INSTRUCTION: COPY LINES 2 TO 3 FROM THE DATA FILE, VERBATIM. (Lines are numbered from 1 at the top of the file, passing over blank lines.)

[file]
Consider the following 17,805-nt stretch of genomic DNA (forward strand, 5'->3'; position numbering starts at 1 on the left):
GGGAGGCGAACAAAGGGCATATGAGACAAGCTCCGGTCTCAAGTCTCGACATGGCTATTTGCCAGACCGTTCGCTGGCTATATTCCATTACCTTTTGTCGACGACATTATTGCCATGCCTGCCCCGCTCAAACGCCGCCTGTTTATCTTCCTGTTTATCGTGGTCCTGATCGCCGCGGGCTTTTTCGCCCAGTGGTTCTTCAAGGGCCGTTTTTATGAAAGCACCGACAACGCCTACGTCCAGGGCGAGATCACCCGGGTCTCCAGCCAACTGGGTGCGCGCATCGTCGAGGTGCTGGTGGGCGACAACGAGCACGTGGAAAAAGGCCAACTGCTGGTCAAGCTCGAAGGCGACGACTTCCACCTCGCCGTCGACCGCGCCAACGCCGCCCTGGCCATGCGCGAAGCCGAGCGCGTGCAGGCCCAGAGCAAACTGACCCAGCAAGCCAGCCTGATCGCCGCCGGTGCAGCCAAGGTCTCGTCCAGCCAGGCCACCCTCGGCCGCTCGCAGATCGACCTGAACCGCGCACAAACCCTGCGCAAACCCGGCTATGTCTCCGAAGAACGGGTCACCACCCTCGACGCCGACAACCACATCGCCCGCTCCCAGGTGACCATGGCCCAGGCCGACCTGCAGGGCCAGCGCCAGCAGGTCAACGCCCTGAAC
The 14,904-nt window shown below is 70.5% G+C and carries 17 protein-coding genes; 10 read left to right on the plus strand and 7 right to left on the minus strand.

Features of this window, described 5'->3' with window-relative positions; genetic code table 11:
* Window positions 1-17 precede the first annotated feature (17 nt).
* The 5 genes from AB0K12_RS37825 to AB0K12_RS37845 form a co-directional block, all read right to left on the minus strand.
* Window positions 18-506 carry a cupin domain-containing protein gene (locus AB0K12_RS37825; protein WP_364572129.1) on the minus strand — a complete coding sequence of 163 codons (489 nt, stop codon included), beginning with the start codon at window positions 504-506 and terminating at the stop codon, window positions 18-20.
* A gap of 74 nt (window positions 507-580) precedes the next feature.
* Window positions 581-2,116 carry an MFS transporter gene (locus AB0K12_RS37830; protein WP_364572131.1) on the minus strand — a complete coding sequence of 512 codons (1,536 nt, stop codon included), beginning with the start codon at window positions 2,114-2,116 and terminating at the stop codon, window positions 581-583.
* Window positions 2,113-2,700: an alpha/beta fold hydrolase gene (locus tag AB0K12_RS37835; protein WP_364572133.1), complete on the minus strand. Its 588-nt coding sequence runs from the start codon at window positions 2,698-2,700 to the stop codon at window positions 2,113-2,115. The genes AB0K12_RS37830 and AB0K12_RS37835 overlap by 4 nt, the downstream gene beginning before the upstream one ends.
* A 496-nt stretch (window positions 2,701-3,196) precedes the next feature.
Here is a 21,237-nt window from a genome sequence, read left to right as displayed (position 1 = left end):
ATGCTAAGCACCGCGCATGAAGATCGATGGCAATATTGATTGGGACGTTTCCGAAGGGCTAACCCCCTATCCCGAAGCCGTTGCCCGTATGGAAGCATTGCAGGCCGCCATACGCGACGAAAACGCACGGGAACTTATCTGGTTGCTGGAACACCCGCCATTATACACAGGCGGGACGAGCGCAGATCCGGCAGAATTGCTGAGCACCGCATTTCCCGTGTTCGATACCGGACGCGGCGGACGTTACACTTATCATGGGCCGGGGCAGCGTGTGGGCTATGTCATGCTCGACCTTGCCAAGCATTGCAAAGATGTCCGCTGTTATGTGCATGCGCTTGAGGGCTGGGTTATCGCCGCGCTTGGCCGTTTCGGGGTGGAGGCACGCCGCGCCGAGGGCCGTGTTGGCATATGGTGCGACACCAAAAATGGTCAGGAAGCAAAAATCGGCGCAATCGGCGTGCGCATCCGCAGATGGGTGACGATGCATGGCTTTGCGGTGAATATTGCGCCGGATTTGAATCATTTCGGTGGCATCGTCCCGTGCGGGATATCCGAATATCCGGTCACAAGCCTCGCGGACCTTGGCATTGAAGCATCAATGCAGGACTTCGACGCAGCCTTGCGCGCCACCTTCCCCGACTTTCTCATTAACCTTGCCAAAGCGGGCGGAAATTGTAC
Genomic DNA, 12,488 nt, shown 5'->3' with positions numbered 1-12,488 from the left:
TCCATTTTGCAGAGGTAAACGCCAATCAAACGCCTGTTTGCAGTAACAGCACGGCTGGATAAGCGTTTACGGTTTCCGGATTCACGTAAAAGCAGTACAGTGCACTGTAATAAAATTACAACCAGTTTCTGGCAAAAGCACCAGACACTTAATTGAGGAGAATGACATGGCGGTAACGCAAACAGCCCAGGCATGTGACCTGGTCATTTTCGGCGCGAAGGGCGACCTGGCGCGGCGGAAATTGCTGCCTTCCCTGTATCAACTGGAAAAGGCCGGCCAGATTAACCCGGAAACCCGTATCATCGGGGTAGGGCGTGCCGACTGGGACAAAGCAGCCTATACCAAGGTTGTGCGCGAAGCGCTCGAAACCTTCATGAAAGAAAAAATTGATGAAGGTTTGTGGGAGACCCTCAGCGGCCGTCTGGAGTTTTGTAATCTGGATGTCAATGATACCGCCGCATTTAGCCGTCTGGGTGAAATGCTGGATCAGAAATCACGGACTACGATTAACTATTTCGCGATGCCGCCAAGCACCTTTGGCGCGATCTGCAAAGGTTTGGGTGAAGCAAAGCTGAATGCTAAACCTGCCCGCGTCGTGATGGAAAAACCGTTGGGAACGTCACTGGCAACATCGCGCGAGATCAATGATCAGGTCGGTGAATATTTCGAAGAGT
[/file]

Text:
GGGAGGCGAACAAAGGGCATATGAGACAAGCTCCGGTCTCAAGTCTCGACATGGCTATTTGCCAGACCGTTCGCTGGCTATATTCCATTACCTTTTGTCGACGACATTATTGCCATGCCTGCCCCGCTCAAACGCCGCCTGTTTATCTTCCTGTTTATCGTGGTCCTGATCGCCGCGGGCTTTTTCGCCCAGTGGTTCTTCAAGGGCCGTTTTTATGAAAGCACCGACAACGCCTACGTCCAGGGCGAGATCACCCGGGTCTCCAGCCAACTGGGTGCGCGCATCGTCGAGGTGCTGGTGGGCGACAACGAGCACGTGGAAAAAGGCCAACTGCTGGTCAAGCTCGAAGGCGACGACTTCCACCTCGCCGTCGACCGCGCCAACGCCGCCCTGGCCATGCGCGAAGCCGAGCGCGTGCAGGCCCAGAGCAAACTGACCCAGCAAGCCAGCCTGATCGCCGCCGGTGCAGCCAAGGTCTCGTCCAGCCAGGCCACCCTCGGCCGCTCGCAGATCGACCTGAACCGCGCACAAACCCTGCGCAAACCCGGCTATGTCTCCGAAGAACGGGTCACCACCCTCGACGCCGACAACCACATCGCCCGCTCCCAGGTGACCATGGCCCAGGCCGACCTGCAGGGCCAGCGCCAGCAGGTCAACGCCCTGAAC
The 14,904-nt window shown below is 70.5% G+C and carries 17 protein-coding genes; 10 read left to right on the plus strand and 7 right to left on the minus strand.